The appropriate electrical interconnections, such as rotating contacts on the devices, have not been shown in detail but are represented by the slip ring device 28. These devices are well known in the art and are readily purchased on the market.
Instead of the chain 68 guiding the chain tensioner 72, the slide 74, or carriage plate 70, a worm gear shaft with a worm gear tube rotating in a left and right-hand fashion may be employed (not shown). Thus in place of the upper sprocket 54, a right angle beveled gear interconnection (not shown) between the motor 46 and the rotating worm gear shaft may be used. A further like equivalent is a rack and pinion arrangement. With the rack permanently mounted in the upright arm 58 and an electrically driven pinion (and a motor therefor) interconnected with the carriage plate 70 and slides 74 to drive the film dispensing device 80 in a reciprocating motion on slide rail 76 for the length of the load in a manner as best determined for that particular load.
In FIG. 1, a magnetically activated switch may also stop the film dispensing device 81 from further moving up the upright arm 58 on slide rail 76. The magnetic guide has been shown as 120. An appropriately located magnetic switch 121 is stopped by a magnet 122. The magnet 122 may be thus positioned manually on magnetic guide 120 any place on the upright arm 58.
In FIG. 3, a gantry type of film wrapping apparatus has been depicted showing the gantry 130 and gantry supports 131. Motor 16 is interconnected in a slightly different but equivalent manner as in connection with the device shown in FIGS. 1 and 2 for driving rotor arm 40. This interconnection will be shown in FIG. 6.
In all other respects the gantry type device operates in the same manner as the device as shown in FIGS. 1 and 2. The length of the gantry uprights 131 may thus be appropriately selected and positioned above the floor and above a conveyor 133, as schematically illustrated in FIG. 3.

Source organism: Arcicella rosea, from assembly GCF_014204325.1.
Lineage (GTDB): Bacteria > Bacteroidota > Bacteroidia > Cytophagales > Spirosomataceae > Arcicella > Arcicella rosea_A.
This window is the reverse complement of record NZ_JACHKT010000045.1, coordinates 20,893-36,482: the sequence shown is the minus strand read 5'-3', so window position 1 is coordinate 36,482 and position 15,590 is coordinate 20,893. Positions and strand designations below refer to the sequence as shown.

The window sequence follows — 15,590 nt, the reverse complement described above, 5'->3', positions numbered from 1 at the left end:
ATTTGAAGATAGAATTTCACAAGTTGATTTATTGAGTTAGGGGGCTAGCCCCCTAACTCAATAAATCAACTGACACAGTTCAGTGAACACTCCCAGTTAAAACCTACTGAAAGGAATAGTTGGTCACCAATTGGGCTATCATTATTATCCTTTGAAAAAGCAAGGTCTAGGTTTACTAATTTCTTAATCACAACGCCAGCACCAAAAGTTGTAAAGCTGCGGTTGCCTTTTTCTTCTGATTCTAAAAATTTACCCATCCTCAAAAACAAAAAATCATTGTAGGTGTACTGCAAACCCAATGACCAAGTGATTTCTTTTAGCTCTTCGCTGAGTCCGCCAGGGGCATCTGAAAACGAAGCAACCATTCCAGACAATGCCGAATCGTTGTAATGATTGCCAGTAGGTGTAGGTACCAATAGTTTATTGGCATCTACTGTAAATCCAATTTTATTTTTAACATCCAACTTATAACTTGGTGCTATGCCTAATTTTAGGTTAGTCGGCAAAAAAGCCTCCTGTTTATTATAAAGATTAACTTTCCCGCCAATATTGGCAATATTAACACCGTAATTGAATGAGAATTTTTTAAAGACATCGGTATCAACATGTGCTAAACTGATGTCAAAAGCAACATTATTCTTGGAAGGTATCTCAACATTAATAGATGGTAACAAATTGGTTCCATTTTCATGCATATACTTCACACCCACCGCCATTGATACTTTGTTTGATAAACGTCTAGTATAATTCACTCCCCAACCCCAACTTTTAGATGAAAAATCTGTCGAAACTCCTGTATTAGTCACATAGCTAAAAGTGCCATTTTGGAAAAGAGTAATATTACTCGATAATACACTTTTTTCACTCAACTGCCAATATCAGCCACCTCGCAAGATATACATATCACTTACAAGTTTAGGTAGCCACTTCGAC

The gantry uprights 131 may have appropriate railings 132 attached thereto such as shown in FIG. 3a. Railings 132 are for security and safety, but may also form part of an undercarriage 135 for the gantry uprights 131 so that the gantry may be moved and relocated where needed on the floor of a building.
During the wrapping operation the gantry wheels 137 may be removed or an appropriate brake (not shown) applied to all the wheels 137 so that the gantry is firmly placed and is not torque displaced by the upright arm 58 as it moves around the load.
An additional variant has been shown in phantom lines for the rotating rotor arm 40, as well as the upright arm 76. Thus two film dispensers 80 may be operating in unison or in variable film dispensing configuration as the film is being wrapped around load 100. The advantages reside in the ability to have one film being deposited in the spiral fashion by controlling the motor 46, that is, moving it up and down at an appropriate rate vis-a-vis the rate of rotation of the rotor arm 40, while the other and opposite relative motion for the film device 80 may take place.
Such wrapping, as well as mixed mode wrapping, heretofore has not been possible in a single device in single path wrapping applications.